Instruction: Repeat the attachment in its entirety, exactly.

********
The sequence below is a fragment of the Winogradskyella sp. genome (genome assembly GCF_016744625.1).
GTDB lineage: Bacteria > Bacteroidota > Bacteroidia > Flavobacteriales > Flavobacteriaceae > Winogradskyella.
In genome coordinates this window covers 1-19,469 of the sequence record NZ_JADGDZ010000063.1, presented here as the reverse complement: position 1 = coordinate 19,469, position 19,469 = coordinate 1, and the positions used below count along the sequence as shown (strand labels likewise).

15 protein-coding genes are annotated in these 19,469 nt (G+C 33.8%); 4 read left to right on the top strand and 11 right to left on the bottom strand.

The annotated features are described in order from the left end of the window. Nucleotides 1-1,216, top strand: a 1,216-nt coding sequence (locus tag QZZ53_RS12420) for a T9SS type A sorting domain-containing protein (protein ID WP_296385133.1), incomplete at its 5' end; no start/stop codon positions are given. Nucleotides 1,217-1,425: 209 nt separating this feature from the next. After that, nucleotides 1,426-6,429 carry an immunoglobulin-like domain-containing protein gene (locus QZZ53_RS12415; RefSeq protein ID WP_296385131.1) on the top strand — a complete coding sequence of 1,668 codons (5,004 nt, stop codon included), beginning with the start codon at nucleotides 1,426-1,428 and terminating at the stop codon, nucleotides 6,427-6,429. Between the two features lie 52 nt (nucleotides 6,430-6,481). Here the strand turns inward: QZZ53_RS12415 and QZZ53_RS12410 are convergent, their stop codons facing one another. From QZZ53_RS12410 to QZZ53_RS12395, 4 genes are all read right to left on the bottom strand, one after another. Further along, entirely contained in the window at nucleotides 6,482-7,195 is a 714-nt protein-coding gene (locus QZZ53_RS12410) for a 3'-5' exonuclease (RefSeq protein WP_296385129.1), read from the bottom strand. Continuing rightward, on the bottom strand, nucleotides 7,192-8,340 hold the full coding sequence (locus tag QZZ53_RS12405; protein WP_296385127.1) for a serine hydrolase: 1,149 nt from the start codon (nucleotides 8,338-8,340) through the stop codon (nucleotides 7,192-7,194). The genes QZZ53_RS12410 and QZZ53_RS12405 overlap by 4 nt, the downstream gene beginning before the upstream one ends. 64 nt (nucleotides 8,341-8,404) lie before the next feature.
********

The sequence below is a fragment of the Winogradskyella sp. genome (genome assembly GCF_016744625.1).
GTDB lineage: Bacteria > Bacteroidota > Bacteroidia > Flavobacteriales > Flavobacteriaceae > Winogradskyella.
In genome coordinates this window covers 1-19,469 of the sequence record NZ_JADGDZ010000063.1, presented here as the reverse complement: position 1 = coordinate 19,469, position 19,469 = coordinate 1, and the positions used below count along the sequence as shown (strand labels likewise).

15 protein-coding genes are annotated in these 19,469 nt (G+C 33.8%); 4 read left to right on the top strand and 11 right to left on the bottom strand.

The annotated features are described in order from the left end of the window. Nucleotides 1-1,216, top strand: a 1,216-nt coding sequence (locus tag QZZ53_RS12420) for a T9SS type A sorting domain-containing protein (protein ID WP_296385133.1), incomplete at its 5' end; no start/stop codon positions are given. Nucleotides 1,217-1,425: 209 nt separating this feature from the next. After that, nucleotides 1,426-6,429 carry an immunoglobulin-like domain-containing protein gene (locus QZZ53_RS12415; RefSeq protein ID WP_296385131.1) on the top strand — a complete coding sequence of 1,668 codons (5,004 nt, stop codon included), beginning with the start codon at nucleotides 1,426-1,428 and terminating at the stop codon, nucleotides 6,427-6,429. Between the two features lie 52 nt (nucleotides 6,430-6,481). Here the strand turns inward: QZZ53_RS12415 and QZZ53_RS12410 are convergent, their stop codons facing one another. From QZZ53_RS12410 to QZZ53_RS12395, 4 genes are all read right to left on the bottom strand, one after another. Further along, entirely contained in the window at nucleotides 6,482-7,195 is a 714-nt protein-coding gene (locus QZZ53_RS12410) for a 3'-5' exonuclease (RefSeq protein WP_296385129.1), read from the bottom strand. Continuing rightward, on the bottom strand, nucleotides 7,192-8,340 hold the full coding sequence (locus tag QZZ53_RS12405; protein WP_296385127.1) for a serine hydrolase: 1,149 nt from the start codon (nucleotides 8,338-8,340) through the stop codon (nucleotides 7,192-7,194). The genes QZZ53_RS12410 and QZZ53_RS12405 overlap by 4 nt, the downstream gene beginning before the upstream one ends. 64 nt (nucleotides 8,341-8,404) lie before the next feature.